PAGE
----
“Yes” is such a basic word, but there are a few variations.

はい – This is the most proper word, the safest option you should use as a learner of Japanese.
    A: とうきょうがすきですか。
    B: はい、すきです。
    A: じゃあ、とうきょう
    B: はい、いきましょう。
ええ – This is something in between はい and うん. It’s not bad, but it is casual though used with -です/-ます. Men say it too but probably women use this more often than men. 

    A: とうきょうがすきですか。

    B: ええ、すきです。
    A: じゃあ、とうきょうにいきましょう。

    B: ええ、いきましょう。

うん – I don’t know how many times I was told “「うん」じゃないでしょ、「はい」でしょ! (It shouldn’t be “un” but “hai”!)” when I was a child. I believe this has been the case with anybody who has grown up or is growing up in Japan, but kids do say “うん” instead of “はい” and even adults, when they are talking with their friends in a casual way, they say “うん.” Because うん is only used in very casual conversations, it is very unlikely to be used in polite form sentences. As a learner, probably best not to use it, but if you hear it, you should know that that means “yes.”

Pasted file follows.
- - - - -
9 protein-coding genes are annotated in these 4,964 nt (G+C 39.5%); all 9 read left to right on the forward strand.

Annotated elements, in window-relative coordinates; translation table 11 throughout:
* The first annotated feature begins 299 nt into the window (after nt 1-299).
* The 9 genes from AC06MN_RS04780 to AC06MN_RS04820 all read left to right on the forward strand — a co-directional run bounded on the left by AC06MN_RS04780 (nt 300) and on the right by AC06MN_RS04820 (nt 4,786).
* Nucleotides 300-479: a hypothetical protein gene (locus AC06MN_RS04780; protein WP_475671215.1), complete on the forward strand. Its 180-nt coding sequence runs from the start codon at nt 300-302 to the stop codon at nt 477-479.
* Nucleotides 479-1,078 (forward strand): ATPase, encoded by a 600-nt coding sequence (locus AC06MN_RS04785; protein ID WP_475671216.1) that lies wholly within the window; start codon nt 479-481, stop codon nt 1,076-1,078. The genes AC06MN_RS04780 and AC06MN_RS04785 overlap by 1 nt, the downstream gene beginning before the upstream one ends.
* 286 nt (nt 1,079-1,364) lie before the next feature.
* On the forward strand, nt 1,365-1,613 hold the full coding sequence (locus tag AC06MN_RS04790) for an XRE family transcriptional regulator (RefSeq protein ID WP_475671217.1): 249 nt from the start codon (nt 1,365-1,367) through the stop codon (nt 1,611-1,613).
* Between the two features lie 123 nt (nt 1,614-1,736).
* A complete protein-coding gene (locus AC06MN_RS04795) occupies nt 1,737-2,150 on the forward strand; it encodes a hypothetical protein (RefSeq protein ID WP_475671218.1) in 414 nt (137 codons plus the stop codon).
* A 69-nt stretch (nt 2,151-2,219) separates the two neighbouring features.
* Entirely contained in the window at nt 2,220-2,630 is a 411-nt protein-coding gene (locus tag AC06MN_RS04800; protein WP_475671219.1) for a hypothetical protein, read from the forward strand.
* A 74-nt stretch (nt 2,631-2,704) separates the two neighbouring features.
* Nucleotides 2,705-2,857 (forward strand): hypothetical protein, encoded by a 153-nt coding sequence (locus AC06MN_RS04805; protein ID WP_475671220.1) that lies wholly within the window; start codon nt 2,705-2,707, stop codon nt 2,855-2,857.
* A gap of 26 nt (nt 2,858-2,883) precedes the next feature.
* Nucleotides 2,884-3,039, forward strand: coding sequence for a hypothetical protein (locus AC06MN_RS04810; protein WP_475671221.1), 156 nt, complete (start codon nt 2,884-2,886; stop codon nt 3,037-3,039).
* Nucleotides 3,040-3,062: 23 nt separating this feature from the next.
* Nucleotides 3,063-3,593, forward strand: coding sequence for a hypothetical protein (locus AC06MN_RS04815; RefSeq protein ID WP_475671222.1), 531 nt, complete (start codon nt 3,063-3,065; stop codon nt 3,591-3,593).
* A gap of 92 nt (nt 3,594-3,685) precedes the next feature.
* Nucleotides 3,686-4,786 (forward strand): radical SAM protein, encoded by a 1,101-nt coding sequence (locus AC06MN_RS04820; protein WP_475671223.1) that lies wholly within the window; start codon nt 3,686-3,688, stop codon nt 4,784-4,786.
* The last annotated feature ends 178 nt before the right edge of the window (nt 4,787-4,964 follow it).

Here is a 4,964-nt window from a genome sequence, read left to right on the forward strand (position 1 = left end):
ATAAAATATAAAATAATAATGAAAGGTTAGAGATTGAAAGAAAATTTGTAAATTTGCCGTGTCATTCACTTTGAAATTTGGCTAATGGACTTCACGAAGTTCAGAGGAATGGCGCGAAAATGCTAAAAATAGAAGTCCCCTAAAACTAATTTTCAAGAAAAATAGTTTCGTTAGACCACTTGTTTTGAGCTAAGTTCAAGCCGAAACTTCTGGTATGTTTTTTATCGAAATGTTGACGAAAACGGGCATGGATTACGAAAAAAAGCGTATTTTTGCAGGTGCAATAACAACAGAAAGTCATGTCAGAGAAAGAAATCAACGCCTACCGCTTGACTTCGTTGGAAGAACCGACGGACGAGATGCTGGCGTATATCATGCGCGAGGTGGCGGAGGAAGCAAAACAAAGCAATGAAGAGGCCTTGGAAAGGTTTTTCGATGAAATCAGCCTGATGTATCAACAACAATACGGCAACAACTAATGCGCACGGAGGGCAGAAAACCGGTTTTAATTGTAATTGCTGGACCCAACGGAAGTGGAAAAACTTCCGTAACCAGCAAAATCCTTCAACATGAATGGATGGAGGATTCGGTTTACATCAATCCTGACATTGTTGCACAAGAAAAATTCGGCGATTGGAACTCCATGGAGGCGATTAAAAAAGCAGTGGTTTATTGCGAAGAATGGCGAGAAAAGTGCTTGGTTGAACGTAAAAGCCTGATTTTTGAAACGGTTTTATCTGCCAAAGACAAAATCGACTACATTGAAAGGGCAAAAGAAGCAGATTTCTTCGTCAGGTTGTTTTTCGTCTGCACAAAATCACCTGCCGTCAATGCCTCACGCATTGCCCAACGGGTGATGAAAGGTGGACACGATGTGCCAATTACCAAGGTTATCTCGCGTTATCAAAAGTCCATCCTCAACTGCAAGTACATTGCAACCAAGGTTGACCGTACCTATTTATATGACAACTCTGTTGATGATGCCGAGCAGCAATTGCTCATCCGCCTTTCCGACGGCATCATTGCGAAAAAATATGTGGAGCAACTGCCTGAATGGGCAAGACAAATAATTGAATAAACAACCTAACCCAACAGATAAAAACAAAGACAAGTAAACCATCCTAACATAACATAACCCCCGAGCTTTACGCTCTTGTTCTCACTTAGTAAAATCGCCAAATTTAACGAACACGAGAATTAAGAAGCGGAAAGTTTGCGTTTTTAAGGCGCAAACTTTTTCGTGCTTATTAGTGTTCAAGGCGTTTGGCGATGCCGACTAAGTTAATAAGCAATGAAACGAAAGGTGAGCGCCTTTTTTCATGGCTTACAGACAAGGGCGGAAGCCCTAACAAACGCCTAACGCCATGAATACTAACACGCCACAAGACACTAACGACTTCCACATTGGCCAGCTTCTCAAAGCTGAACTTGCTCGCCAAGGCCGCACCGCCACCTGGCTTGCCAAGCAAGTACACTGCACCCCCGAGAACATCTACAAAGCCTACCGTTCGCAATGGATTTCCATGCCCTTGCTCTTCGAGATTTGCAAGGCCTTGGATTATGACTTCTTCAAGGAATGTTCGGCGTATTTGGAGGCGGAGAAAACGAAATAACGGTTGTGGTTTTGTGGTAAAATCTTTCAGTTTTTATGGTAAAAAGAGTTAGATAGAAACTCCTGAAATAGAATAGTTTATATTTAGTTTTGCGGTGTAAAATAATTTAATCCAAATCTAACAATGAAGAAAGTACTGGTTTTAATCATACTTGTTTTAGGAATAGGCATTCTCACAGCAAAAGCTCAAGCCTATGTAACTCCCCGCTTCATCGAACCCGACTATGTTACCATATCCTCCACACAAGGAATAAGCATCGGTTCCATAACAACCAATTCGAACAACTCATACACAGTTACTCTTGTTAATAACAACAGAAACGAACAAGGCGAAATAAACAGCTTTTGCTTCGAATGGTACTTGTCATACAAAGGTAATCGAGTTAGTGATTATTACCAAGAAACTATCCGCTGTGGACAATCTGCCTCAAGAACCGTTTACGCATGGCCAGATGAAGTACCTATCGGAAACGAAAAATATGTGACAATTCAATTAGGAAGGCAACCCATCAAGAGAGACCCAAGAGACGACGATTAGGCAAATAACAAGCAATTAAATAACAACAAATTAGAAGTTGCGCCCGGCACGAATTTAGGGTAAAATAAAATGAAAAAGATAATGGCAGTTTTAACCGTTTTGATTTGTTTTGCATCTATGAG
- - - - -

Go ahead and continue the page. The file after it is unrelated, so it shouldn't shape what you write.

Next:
A: アイスクリームすき?
    B: うん、すき。
    A: じゃあ、アイスクリームたべよう。
    B: うん、たべよう。

よし – This is more like “OK” and often used by men in a plain volitional form sentence. I can’t think of any female friend who says よし instead of ええ, though.

    A: アイスクリームたべよう。
    B: よし、たべよう。

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